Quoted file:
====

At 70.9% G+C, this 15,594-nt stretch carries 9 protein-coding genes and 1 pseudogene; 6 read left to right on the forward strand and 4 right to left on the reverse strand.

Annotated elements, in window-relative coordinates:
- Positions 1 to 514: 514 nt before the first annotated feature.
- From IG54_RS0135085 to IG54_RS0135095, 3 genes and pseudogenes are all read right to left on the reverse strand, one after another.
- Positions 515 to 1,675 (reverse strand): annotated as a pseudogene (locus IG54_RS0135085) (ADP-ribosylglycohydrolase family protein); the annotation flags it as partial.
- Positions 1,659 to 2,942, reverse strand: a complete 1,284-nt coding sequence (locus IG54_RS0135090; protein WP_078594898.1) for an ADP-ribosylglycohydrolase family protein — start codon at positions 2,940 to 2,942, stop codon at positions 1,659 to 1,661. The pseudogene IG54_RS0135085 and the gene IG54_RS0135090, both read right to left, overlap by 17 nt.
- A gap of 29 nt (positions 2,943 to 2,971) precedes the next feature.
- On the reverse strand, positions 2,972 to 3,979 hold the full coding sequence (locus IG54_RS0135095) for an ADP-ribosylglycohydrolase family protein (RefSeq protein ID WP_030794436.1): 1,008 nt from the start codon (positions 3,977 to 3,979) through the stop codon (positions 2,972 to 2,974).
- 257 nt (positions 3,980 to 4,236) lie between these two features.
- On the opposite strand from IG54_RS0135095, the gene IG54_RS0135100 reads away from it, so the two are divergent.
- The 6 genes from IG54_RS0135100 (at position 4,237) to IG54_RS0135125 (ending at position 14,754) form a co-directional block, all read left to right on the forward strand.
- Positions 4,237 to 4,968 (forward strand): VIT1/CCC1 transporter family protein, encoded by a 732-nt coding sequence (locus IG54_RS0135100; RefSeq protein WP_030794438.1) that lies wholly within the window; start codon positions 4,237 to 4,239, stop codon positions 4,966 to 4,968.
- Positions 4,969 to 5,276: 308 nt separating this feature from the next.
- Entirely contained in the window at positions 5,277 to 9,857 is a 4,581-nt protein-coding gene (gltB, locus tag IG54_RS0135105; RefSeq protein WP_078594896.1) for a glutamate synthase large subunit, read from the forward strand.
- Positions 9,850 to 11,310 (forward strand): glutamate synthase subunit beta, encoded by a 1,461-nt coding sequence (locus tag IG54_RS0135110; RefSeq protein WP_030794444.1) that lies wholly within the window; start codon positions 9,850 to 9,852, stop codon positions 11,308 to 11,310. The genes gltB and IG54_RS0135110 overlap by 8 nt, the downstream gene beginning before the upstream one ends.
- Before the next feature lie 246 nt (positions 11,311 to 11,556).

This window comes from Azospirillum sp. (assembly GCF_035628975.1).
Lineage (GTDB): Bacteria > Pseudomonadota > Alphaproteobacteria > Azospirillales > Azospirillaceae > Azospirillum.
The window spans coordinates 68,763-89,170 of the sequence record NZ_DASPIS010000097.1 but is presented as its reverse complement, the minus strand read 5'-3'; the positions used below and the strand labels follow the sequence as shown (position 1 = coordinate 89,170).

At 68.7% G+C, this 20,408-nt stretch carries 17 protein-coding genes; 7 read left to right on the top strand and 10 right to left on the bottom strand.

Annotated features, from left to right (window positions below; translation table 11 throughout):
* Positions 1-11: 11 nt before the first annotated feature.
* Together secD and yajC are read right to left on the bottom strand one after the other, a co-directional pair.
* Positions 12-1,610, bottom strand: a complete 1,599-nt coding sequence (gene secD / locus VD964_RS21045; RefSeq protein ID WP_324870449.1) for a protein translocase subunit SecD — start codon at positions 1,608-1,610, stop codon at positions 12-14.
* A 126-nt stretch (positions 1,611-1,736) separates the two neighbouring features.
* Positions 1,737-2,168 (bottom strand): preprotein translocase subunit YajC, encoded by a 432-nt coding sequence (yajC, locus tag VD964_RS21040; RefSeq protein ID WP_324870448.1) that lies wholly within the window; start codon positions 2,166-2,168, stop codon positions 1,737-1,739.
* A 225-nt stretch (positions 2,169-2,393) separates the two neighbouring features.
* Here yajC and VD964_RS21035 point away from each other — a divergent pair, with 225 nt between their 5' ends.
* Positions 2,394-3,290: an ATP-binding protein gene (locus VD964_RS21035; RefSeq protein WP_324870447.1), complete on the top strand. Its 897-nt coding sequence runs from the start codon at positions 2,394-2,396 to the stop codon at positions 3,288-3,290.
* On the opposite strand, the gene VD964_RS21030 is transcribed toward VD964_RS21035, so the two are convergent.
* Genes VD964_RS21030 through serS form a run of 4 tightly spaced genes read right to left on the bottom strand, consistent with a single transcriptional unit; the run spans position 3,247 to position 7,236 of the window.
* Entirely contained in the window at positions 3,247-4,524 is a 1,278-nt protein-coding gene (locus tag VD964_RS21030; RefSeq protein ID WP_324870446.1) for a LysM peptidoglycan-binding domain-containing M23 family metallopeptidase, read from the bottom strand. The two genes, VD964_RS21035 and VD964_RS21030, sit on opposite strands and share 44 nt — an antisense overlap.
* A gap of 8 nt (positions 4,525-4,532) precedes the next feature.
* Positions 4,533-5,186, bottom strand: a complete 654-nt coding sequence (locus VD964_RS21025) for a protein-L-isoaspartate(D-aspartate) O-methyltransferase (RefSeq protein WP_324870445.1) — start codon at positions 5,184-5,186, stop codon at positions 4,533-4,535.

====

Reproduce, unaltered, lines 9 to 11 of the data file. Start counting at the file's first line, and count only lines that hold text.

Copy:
- 257 nt (positions 3,980 to 4,236) lie between these two features.
- On the opposite strand from IG54_RS0135095, the gene IG54_RS0135100 reads away from it, so the two are divergent.
- The 6 genes from IG54_RS0135100 (at position 4,237) to IG54_RS0135125 (ending at position 14,754) form a co-directional block, all read left to right on the forward strand.